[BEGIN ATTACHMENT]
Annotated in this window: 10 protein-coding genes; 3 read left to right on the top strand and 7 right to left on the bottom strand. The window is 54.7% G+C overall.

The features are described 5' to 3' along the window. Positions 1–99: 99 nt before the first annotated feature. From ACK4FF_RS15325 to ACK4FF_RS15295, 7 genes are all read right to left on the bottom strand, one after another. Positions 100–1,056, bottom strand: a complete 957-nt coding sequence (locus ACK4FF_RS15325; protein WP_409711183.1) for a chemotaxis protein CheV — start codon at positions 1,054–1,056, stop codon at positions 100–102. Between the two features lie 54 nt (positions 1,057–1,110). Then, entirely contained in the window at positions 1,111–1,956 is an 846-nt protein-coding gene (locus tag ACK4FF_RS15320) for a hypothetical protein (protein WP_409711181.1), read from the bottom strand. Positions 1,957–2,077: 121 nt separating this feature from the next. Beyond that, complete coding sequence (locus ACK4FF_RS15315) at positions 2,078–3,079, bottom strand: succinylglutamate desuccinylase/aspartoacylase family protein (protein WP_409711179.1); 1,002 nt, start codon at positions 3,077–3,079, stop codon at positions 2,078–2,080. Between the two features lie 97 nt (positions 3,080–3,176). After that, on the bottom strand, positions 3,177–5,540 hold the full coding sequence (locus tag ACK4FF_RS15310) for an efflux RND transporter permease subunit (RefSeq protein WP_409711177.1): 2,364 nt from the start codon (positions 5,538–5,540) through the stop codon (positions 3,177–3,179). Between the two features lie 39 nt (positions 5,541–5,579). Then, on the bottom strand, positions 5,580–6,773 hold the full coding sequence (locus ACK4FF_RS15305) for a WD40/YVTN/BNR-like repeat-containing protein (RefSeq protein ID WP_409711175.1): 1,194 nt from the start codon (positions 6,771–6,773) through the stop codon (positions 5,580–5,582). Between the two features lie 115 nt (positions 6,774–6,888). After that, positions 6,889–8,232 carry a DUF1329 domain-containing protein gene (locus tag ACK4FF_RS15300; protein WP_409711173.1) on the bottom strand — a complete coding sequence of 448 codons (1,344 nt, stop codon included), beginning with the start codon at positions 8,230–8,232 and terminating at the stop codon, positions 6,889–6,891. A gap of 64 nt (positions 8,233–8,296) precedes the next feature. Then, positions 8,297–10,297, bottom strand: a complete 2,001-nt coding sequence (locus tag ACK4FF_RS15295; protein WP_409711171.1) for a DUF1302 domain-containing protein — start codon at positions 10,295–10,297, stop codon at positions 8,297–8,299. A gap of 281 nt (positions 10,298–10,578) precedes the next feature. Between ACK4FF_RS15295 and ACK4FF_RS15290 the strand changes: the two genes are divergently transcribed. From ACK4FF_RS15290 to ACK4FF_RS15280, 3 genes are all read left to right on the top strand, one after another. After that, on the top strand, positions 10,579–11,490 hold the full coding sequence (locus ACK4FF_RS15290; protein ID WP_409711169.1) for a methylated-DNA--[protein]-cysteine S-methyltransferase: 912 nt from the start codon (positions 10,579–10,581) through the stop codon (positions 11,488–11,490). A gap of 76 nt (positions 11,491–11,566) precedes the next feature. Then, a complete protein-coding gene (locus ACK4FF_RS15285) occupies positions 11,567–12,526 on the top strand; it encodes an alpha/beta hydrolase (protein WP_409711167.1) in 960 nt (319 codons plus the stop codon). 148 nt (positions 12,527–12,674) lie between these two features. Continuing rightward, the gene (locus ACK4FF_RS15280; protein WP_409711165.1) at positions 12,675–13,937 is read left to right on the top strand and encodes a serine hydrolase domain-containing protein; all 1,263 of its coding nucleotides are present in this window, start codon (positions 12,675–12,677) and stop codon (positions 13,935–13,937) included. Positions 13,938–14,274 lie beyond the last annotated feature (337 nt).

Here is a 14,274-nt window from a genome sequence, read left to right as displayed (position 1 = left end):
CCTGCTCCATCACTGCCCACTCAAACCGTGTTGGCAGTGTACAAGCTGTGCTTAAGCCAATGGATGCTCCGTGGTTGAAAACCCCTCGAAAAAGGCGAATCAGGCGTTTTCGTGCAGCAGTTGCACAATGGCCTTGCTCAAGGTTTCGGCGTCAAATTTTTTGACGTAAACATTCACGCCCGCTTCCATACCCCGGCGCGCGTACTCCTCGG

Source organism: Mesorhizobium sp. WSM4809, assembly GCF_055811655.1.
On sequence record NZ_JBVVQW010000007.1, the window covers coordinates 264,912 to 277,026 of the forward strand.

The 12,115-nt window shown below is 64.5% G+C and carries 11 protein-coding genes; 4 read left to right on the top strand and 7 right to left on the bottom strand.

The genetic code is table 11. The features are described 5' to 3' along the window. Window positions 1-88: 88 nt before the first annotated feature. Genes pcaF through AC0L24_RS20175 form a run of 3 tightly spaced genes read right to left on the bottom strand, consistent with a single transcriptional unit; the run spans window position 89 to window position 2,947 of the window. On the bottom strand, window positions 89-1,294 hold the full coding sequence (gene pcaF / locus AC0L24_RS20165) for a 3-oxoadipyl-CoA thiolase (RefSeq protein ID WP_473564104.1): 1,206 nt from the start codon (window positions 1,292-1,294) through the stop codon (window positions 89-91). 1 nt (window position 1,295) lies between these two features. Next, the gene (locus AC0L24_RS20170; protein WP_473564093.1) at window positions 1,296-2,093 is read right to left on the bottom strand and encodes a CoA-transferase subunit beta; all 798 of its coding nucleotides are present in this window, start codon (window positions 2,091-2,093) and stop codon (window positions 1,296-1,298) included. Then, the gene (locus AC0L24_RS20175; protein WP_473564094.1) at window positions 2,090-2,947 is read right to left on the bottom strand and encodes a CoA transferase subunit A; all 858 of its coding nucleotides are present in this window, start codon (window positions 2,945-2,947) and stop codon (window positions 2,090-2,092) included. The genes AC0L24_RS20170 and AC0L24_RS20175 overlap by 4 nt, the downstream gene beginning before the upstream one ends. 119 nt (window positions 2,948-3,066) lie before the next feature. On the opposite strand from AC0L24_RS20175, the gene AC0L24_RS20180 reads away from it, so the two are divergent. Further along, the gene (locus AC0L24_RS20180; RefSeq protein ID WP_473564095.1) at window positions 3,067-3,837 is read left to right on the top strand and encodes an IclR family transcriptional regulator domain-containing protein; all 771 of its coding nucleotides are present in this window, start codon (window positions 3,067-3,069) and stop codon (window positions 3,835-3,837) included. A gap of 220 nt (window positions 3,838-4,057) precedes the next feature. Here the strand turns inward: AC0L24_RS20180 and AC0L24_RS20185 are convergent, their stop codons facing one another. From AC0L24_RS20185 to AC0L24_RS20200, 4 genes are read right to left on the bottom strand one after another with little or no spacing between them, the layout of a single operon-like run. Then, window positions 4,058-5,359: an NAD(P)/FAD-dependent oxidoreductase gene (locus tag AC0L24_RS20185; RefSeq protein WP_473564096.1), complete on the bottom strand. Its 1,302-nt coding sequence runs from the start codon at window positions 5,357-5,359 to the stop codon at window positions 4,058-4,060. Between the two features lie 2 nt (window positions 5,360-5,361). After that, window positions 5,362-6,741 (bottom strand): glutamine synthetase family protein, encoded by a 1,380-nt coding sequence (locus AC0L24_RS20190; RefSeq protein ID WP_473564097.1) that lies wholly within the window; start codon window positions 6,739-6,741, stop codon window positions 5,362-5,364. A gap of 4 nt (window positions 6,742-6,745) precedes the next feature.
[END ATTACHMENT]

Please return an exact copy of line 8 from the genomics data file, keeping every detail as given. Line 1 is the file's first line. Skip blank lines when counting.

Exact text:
The genetic code is table 11. The features are described 5' to 3' along the window. Window positions 1-88: 88 nt before the first annotated feature. Genes pcaF through AC0L24_RS20175 form a run of 3 tightly spaced genes read right to left on the bottom strand, consistent with a single transcriptional unit; the run spans window position 89 to window position 2,947 of the window. On the bottom strand, window positions 89-1,294 hold the full coding sequence (gene pcaF / locus AC0L24_RS20165) for a 3-oxoadipyl-CoA thiolase (RefSeq protein ID WP_473564104.1): 1,206 nt from the start codon (window positions 1,292-1,294) through the stop codon (window positions 89-91). 1 nt (window position 1,295) lies between these two features. Next, the gene (locus AC0L24_RS20170; protein WP_473564093.1) at window positions 1,296-2,093 is read right to left on the bottom strand and encodes a CoA-transferase subunit beta; all 798 of its coding nucleotides are present in this window, start codon (window positions 2,091-2,093) and stop codon (window positions 1,296-1,298) included. Then, the gene (locus AC0L24_RS20175; protein WP_473564094.1) at window positions 2,090-2,947 is read right to left on the bottom strand and encodes a CoA transferase subunit A; all 858 of its coding nucleotides are present in this window, start codon (window positions 2,945-2,947) and stop codon (window positions 2,090-2,092) included. The genes AC0L24_RS20170 and AC0L24_RS20175 overlap by 4 nt, the downstream gene beginning before the upstream one ends. 119 nt (window positions 2,948-3,066) lie before the next feature. On the opposite strand from AC0L24_RS20175, the gene AC0L24_RS20180 reads away from it, so the two are divergent. Further along, the gene (locus AC0L24_RS20180; RefSeq protein ID WP_473564095.1) at window positions 3,067-3,837 is read left to right on the top strand and encodes an IclR family transcriptional regulator domain-containing protein; all 771 of its coding nucleotides are present in this window, start codon (window positions 3,067-3,069) and stop codon (window positions 3,835-3,837) included. A gap of 220 nt (window positions 3,838-4,057) precedes the next feature. Here the strand turns inward: AC0L24_RS20180 and AC0L24_RS20185 are convergent, their stop codons facing one another. From AC0L24_RS20185 to AC0L24_RS20200, 4 genes are read right to left on the bottom strand one after another with little or no spacing between them, the layout of a single operon-like run. Then, window positions 4,058-5,359: an NAD(P)/FAD-dependent oxidoreductase gene (locus tag AC0L24_RS20185; RefSeq protein WP_473564096.1), complete on the bottom strand. Its 1,302-nt coding sequence runs from the start codon at window positions 5,357-5,359 to the stop codon at window positions 4,058-4,060. Between the two features lie 2 nt (window positions 5,360-5,361). After that, window positions 5,362-6,741 (bottom strand): glutamine synthetase family protein, encoded by a 1,380-nt coding sequence (locus AC0L24_RS20190; RefSeq protein ID WP_473564097.1) that lies wholly within the window; start codon window positions 6,739-6,741, stop codon window positions 5,362-5,364. A gap of 4 nt (window positions 6,742-6,745) precedes the next feature.